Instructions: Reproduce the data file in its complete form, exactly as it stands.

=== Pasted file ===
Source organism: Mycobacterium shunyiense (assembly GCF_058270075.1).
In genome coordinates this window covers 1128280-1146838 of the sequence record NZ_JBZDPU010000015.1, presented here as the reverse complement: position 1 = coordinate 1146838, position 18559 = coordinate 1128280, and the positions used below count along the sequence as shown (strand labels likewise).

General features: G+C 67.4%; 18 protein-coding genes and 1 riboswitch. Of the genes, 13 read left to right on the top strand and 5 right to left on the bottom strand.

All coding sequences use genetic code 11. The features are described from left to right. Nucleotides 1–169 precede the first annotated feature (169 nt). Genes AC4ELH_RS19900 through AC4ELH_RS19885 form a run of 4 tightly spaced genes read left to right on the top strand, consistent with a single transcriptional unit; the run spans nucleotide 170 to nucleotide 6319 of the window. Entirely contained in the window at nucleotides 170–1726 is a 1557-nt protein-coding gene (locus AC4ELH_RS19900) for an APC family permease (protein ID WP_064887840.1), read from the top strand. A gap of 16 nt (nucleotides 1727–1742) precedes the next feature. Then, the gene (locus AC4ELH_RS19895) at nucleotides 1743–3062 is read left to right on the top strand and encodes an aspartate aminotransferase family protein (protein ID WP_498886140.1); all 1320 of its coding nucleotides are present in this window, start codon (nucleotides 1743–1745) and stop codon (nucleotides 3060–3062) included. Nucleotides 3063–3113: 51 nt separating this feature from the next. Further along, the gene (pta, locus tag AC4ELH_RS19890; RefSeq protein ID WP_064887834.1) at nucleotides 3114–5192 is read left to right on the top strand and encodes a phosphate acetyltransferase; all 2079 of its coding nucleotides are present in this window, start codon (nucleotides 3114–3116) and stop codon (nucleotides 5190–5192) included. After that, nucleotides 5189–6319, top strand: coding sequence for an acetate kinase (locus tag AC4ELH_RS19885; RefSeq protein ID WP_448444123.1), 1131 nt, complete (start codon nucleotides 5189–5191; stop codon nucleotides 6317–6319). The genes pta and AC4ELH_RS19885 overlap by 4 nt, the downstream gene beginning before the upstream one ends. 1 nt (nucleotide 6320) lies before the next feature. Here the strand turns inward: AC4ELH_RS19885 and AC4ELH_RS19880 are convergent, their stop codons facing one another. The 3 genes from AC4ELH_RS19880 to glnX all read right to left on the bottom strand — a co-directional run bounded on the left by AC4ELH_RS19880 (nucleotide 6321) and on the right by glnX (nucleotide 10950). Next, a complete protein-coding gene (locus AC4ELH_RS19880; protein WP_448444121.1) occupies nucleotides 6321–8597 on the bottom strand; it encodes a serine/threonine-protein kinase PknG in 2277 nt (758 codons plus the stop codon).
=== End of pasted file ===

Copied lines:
Source organism: Mycobacterium shunyiense (assembly GCF_058270075.1).
In genome coordinates this window covers 1128280-1146838 of the sequence record NZ_JBZDPU010000015.1, presented here as the reverse complement: position 1 = coordinate 1146838, position 18559 = coordinate 1128280, and the positions used below count along the sequence as shown (strand labels likewise).

General features: G+C 67.4%; 18 protein-coding genes and 1 riboswitch. Of the genes, 13 read left to right on the top strand and 5 right to left on the bottom strand.

All coding sequences use genetic code 11. The features are described from left to right. Nucleotides 1–169 precede the first annotated feature (169 nt). Genes AC4ELH_RS19900 through AC4ELH_RS19885 form a run of 4 tightly spaced genes read left to right on the top strand, consistent with a single transcriptional unit; the run spans nucleotide 170 to nucleotide 6319 of the window. Entirely contained in the window at nucleotides 170–1726 is a 1557-nt protein-coding gene (locus AC4ELH_RS19900) for an APC family permease (protein ID WP_064887840.1), read from the top strand. A gap of 16 nt (nucleotides 1727–1742) precedes the next feature. Then, the gene (locus AC4ELH_RS19895) at nucleotides 1743–3062 is read left to right on the top strand and encodes an aspartate aminotransferase family protein (protein ID WP_498886140.1); all 1320 of its coding nucleotides are present in this window, start codon (nucleotides 1743–1745) and stop codon (nucleotides 3060–3062) included. Nucleotides 3063–3113: 51 nt separating this feature from the next. Further along, the gene (pta, locus tag AC4ELH_RS19890; RefSeq protein ID WP_064887834.1) at nucleotides 3114–5192 is read left to right on the top strand and encodes a phosphate acetyltransferase; all 2079 of its coding nucleotides are present in this window, start codon (nucleotides 3114–3116) and stop codon (nucleotides 5190–5192) included. After that, nucleotides 5189–6319, top strand: coding sequence for an acetate kinase (locus tag AC4ELH_RS19885; RefSeq protein ID WP_448444123.1), 1131 nt, complete (start codon nucleotides 5189–5191; stop codon nucleotides 6317–6319). The genes pta and AC4ELH_RS19885 overlap by 4 nt, the downstream gene beginning before the upstream one ends. 1 nt (nucleotide 6320) lies before the next feature. Here the strand turns inward: AC4ELH_RS19885 and AC4ELH_RS19880 are convergent, their stop codons facing one another. The 3 genes from AC4ELH_RS19880 to glnX all read right to left on the bottom strand — a co-directional run bounded on the left by AC4ELH_RS19880 (nucleotide 6321) and on the right by glnX (nucleotide 10950). Next, a complete protein-coding gene (locus AC4ELH_RS19880; protein WP_448444121.1) occupies nucleotides 6321–8597 on the bottom strand; it encodes a serine/threonine-protein kinase PknG in 2277 nt (758 codons plus the stop codon).